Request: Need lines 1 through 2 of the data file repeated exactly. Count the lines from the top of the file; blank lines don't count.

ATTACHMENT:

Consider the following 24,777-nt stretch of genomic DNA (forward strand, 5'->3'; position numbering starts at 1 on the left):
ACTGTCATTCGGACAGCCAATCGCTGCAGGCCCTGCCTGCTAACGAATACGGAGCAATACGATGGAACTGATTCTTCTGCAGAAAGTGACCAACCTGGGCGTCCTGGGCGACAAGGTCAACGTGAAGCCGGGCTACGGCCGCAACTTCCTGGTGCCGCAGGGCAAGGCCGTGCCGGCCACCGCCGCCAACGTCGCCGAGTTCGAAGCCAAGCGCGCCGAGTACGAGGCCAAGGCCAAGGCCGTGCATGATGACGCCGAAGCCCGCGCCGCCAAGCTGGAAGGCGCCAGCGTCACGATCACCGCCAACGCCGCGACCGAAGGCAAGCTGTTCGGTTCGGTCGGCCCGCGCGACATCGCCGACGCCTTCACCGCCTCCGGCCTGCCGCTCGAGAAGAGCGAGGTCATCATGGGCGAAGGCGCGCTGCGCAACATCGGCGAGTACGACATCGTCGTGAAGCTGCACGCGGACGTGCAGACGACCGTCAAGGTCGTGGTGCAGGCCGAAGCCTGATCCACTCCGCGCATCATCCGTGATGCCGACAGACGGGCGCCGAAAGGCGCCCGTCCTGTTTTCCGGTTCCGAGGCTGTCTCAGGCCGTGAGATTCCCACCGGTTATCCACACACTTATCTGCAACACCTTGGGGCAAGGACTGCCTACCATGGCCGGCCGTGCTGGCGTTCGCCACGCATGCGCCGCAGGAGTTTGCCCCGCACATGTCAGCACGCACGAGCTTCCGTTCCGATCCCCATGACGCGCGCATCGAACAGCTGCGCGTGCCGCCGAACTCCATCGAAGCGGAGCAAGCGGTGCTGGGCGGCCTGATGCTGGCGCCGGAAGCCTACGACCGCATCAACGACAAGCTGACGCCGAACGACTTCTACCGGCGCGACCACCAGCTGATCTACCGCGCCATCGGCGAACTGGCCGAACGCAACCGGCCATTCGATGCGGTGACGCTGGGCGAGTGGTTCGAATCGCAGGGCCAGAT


Consider the following 24,777-nt stretch of genomic DNA (forward strand, 5'->3'; position numbering starts at 1 on the left):
ACTGTCATTCGGACAGCCAATCGCTGCAGGCCCTGCCTGCTAACGAATACGGAGCAATACGATGGAACTGATTCTTCTGCAGAAAGTGACCAACCTGGGCGTCCTGGGCGACAAGGTCAACGTGAAGCCGGGCTACGGCCGCAACTTCCTGGTGCCGCAGGGCAAGGCCGTGCCGGCCACCGCCGCCAACGTCGCCGAGTTCGAAGCCAAGCGCGCCGAGTACGAGGCCAAGGCCAAGGCCGTGCATGATGACGCCGAAGCCCGCGCCGCCAAGCTGGAAGGCGCCAGCGTCACGATCACCGCCAACGCCGCGACCGAAGGCAAGCTGTTCGGTTCGGTCGGCCCGCGCGACATCGCCGACGCCTTCACCGCCTCCGGCCTGCCGCTCGAGAAGAGCGAGGTCATCATGGGCGAAGGCGCGCTGCGCAACATCGGCGAGTACGACATCGTCGTGAAGCTGCACGCGGACGTGCAGACGACCGTCAAGGTCGTGGTGCAGGCCGAAGCCTGATCCACTCCGCGCATCATCCGTGATGCCGACAGACGGGCGCCGAAAGGCGCCCGTCCTGTTTTCCGGTTCCGAGGCTGTCTCAGGCCGTGAGATTCCCACCGGTTATCCACACACTTATCTGCAACACCTTGGGGCAAGGACTGCCTACCATGGCCGGCCGTGCTGGCGTTCGCCACGCATGCGCCGCAGGAGTTTGCCCCGCACATGTCAGCACGCACGAGCTTCCGTTCCGATCCCCATGACGCGCGCATCGAACAGCTGCGCGTGCCGCCGAACTCCATCGAAGCGGAGCAAGCGGTGCTGGGCGGCCTGATGCTGGCGCCGGAAGCCTACGACCGCATCAACGACAAGCTGACGCCGAACGACTTCTACCGGCGCGACCACCAGCTGATCTACCGCGCCATCGGCGAACTGGCCGAACGCAACCGGCCATTCGATGCGGTGACGCTGGGCGAGTGGTTCGAATCGCAGGGCCAGAT